Negative Option Practices Under Increased Scrutiny in the US
Monday, March 27, 2023

Retailers and service providers with US business operations should take note: the Federal Trade Commission (FTC) is increasing its scrutiny of negative option marketing activity to combat unfair or deceptive practices related to subscriptions, memberships and other recurring-payment programs. The FTC just issued a notice of proposed rulemaking as part of its ongoing review of its 1973 Negative Option Rule—one of the primary guides for the FTC’s enforcement focus.

Negative option arrangements include “free trial” programs that automatically convert to paid subscriptions, and “automatic renewals” which allow sellers to unilaterally renew a consumer’s paid subscription when it expires unless the consumer affirmatively cancels by a certain date. The FTC considers these marketing practices a renewed enforcement priority.

Negative option marketing in the US already requires special considerations, including specific disclosures of material terms, notice at specific intervals before automatic payments or renewals are initiated, prior notice of any changes to the terms of service with an opportunity to cancel, and easy and unimpeded cancellation processes under which compliant requests are timely honored. However, according to recent statements by the FTC, the current patchwork of federal laws and regulations does not provide brands with a consistent legal framework to follow. The proposed rule purports to address the gaps.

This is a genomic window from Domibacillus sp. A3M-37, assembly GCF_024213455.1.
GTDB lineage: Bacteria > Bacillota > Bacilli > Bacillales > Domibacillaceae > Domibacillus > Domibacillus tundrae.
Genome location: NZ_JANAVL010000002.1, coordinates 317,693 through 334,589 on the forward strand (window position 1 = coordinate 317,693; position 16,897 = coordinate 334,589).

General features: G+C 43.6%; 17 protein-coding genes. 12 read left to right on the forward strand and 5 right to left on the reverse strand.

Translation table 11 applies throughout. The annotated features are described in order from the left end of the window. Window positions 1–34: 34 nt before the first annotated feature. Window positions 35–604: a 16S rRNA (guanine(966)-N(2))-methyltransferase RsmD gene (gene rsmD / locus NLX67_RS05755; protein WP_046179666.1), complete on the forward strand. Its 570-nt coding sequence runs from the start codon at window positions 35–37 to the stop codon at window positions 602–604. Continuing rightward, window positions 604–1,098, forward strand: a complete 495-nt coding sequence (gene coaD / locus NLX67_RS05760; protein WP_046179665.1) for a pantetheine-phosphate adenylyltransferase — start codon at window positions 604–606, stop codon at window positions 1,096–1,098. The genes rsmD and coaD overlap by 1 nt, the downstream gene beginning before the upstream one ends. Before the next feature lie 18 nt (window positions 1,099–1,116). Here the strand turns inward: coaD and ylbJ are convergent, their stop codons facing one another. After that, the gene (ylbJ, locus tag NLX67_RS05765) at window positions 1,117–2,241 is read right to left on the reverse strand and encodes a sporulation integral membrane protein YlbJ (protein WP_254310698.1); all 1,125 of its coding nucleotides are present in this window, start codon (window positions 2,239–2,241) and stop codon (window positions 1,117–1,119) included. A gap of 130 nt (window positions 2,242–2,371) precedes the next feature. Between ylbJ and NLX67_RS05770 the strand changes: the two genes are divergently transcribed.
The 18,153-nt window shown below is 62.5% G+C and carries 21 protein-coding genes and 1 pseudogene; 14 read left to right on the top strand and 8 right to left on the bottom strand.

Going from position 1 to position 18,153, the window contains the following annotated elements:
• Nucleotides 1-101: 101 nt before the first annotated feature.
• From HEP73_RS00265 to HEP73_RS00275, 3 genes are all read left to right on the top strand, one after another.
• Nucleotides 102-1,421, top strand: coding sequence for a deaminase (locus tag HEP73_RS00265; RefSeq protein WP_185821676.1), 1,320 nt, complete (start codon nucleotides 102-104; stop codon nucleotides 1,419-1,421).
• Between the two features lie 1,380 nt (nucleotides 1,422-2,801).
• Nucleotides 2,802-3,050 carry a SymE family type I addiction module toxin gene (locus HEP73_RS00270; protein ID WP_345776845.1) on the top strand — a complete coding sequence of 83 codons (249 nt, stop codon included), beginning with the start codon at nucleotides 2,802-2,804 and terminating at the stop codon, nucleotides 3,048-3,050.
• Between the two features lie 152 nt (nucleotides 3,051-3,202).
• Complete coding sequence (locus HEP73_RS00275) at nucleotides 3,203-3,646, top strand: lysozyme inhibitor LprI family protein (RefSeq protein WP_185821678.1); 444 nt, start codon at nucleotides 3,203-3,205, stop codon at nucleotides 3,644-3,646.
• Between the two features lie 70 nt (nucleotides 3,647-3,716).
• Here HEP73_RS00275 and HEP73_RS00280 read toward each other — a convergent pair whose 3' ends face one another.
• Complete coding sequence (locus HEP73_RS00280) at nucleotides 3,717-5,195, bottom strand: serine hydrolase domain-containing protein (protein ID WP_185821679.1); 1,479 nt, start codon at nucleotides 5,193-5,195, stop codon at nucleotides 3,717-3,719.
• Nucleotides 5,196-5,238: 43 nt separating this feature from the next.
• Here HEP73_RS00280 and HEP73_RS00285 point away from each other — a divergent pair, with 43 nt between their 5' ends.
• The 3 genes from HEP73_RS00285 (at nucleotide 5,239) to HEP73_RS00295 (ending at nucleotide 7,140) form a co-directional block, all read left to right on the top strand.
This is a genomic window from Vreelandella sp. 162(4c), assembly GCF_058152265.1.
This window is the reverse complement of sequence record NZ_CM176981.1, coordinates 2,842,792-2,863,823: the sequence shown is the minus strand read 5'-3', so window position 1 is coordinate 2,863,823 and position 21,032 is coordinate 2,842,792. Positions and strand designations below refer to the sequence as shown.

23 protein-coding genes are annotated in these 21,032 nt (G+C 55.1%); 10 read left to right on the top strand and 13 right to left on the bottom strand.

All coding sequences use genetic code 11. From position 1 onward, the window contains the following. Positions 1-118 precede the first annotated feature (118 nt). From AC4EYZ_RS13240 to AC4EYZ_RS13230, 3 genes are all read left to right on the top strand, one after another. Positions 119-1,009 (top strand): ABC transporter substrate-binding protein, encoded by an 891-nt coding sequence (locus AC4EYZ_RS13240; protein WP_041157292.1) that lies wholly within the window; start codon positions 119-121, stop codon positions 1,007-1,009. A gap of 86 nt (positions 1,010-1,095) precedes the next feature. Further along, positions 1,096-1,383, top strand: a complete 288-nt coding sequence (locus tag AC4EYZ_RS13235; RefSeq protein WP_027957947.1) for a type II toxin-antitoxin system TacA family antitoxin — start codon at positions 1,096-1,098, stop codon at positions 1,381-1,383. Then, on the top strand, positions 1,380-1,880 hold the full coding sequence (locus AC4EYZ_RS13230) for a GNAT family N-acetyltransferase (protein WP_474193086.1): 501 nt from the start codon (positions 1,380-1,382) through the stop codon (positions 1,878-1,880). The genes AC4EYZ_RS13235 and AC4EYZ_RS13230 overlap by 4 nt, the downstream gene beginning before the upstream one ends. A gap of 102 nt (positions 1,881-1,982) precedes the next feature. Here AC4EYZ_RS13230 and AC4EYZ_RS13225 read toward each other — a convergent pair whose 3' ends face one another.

Among the several significant updates the FTC is proposing, the new rule would implement the following:

  • Requirement for simple cancellation mechanisms. The proposed rule would require sellers to make it at least as easy to cancel a service as it was to start it. For example, if consumers can sign up online, they must be able to cancel on the same website, in the same number of steps.

  • New requirements before making additional offers. The proposed rule would require sellers to obtain a consumer’s affirmative consent before pitching additional offers or modifications when the consumer tries to cancel. If the consumer does not consent upon request, the seller must immediately implement the cancellation process without further impediment.

  • New requirements regarding reminders. The proposed rule would require sellers to provide an annual reminder before automatically renewing a service subscription.

The FTC developed a Fact Sheet summarizing the proposed changes to the Negative Option Rule and is seeking comments from the public within 60 days of publication in the Federal Register. In the meantime, US retailers and service providers should take note of the proposal and review their current negative option marketing activity to position their business for compliance in this area of renewed focus by the FTC.

 

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